General Motors Corp. announced yesterday that it will extend its business-stimulating zero-percent financing plan by another 18 days.
GM's "Keep America Rolling" program was scheduled to end Oct. 31, but will run until Nov. 18.
"This highly successful marketing program is clearly achieving its objectives to stimulate vehicle sales and to help stimulate economic activity during this critical time," William J. Lovejoy, GM group vice president for vehicle sales, service and marketing, said in a statement.
GM initiated the program Sept. 20 to revive sales nearly halted after the Sept. 11 terrorist attacks.
Ford Motor Co. and DaimlerChrysler AG quickly followed with their own interest-free financing.
Toyota Motor Corp., Honda Motor Co., Nissan Motor Co., Suzuki Motor Corp. and Mitsubishi Motors Corp. later offered improved financing and incentive plans.
Ford and DaimlerChrysler have yet to decide if they'll extend their zero-percent financing promotions, which are set to expire Oct. 31, spokesmen for the automakers said.
"GM's program has been a great stimulus on sales," said Peter Kitzmiller, president of the Maryland New Car and Trucks Dealers Association, a trade group that represents about 320 of the state's 350 new-car dealers.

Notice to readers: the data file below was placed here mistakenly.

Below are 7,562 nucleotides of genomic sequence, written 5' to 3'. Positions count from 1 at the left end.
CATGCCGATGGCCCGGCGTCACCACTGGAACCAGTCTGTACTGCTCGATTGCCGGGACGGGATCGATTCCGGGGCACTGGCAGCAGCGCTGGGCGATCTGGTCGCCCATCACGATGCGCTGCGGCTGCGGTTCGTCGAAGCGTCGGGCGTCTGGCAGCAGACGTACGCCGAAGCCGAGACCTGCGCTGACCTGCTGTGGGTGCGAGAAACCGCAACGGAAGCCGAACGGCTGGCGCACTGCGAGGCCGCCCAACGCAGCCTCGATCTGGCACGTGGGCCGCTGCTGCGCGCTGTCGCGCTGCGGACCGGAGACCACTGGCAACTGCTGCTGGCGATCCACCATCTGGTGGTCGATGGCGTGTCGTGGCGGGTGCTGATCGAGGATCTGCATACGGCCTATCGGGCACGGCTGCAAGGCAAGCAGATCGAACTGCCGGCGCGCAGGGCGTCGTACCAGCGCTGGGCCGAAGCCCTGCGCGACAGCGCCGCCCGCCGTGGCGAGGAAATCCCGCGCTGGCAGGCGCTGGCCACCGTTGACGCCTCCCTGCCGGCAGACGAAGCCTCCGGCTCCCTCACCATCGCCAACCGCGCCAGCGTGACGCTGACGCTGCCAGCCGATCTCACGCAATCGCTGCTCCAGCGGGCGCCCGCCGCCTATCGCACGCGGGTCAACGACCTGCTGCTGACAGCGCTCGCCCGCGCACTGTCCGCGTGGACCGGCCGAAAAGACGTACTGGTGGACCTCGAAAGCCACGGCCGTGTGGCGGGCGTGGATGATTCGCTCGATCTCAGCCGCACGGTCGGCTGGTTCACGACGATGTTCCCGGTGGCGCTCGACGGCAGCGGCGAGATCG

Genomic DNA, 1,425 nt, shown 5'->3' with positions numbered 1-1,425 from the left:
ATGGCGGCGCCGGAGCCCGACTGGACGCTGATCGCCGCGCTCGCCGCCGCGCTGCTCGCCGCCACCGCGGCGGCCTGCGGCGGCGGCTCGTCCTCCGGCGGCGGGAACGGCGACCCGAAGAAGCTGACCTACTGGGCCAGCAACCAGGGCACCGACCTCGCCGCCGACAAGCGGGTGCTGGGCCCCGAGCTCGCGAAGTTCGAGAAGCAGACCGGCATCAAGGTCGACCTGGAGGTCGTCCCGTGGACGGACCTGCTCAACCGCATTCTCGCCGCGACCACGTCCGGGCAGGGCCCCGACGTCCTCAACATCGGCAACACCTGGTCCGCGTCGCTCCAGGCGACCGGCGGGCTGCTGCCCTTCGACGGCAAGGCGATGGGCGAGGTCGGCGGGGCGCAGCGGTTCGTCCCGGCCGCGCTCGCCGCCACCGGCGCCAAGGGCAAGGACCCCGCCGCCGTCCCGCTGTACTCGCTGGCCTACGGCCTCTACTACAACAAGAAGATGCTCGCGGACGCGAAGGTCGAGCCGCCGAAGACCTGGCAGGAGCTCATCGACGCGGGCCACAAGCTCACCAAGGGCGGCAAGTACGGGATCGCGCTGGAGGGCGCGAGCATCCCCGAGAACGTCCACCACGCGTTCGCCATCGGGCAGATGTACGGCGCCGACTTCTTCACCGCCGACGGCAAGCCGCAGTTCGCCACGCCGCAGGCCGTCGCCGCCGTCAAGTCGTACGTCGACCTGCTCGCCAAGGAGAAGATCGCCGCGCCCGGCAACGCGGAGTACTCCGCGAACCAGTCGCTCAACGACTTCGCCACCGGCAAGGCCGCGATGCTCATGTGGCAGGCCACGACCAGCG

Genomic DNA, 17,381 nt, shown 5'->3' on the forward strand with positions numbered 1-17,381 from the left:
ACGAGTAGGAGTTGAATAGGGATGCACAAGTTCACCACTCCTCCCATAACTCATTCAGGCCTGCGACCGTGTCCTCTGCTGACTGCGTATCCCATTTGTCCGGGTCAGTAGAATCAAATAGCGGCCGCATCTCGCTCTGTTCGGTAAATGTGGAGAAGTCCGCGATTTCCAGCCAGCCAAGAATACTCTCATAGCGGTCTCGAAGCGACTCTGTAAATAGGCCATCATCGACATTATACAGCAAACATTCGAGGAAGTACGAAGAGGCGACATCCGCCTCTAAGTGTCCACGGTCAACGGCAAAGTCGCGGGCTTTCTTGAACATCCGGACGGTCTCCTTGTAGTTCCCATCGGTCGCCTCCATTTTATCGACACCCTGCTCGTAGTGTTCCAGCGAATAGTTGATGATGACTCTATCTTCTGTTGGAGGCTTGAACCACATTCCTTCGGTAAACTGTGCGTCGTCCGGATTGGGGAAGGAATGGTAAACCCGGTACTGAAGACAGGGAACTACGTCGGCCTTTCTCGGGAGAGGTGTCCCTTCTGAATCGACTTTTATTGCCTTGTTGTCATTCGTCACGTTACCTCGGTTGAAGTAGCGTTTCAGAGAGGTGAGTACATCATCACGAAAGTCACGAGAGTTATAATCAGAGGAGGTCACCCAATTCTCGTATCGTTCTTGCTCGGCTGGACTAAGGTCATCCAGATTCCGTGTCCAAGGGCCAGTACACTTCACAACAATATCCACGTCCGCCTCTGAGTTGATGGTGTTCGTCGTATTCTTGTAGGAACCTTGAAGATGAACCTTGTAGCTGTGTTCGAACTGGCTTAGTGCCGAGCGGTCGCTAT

Kitzmiller said dealers told him recently that sales have been very strong in October.
He credited zero-percent financing with clearing out just about all of the 2001 model cars still on new-car lots in the state.
The National Automobile Dealers Association reported yesterday that U.S. new-car sales were 14 percent higher in the first two weeks of October when compared with sales in the corresponding period last year.
GM's decision to extend its zero-percent interest program comes two days after Standard & Poor's reduced the company's long-term corporate credit rating from A to BBB plus.
S&P; also cut Ford's rating by the same amount.
The move by the credit rating agency is likely to make it more expensive for the automakers to borrow money, a blow to their giant finance units, which rely heavily on commercial paper to finance loans to car buyers.
S&P; was concerned about the automakers' marginally profitable operations at a time when the industry appears headed toward its third-best-selling year in history.
George E. Hoffer, a professor of automotive economics at Virginia Commonwealth University and a consultant to the auto industry, said the zero-percent plan is probably the best financing deal for car buyers in the 30 years. He said it was not that costly because of the decline in interest rates.
Hoffer said that while GM, Ford and Chrysler might be losing money on their financing, they would lose a lot more if they were forced to close vehicle assembly plants and lay off workers.
Under terms of the United Auto Workers contract, the automakers would have to pay laid-off workers most of their salaries.
The Associated Press contributed to this article.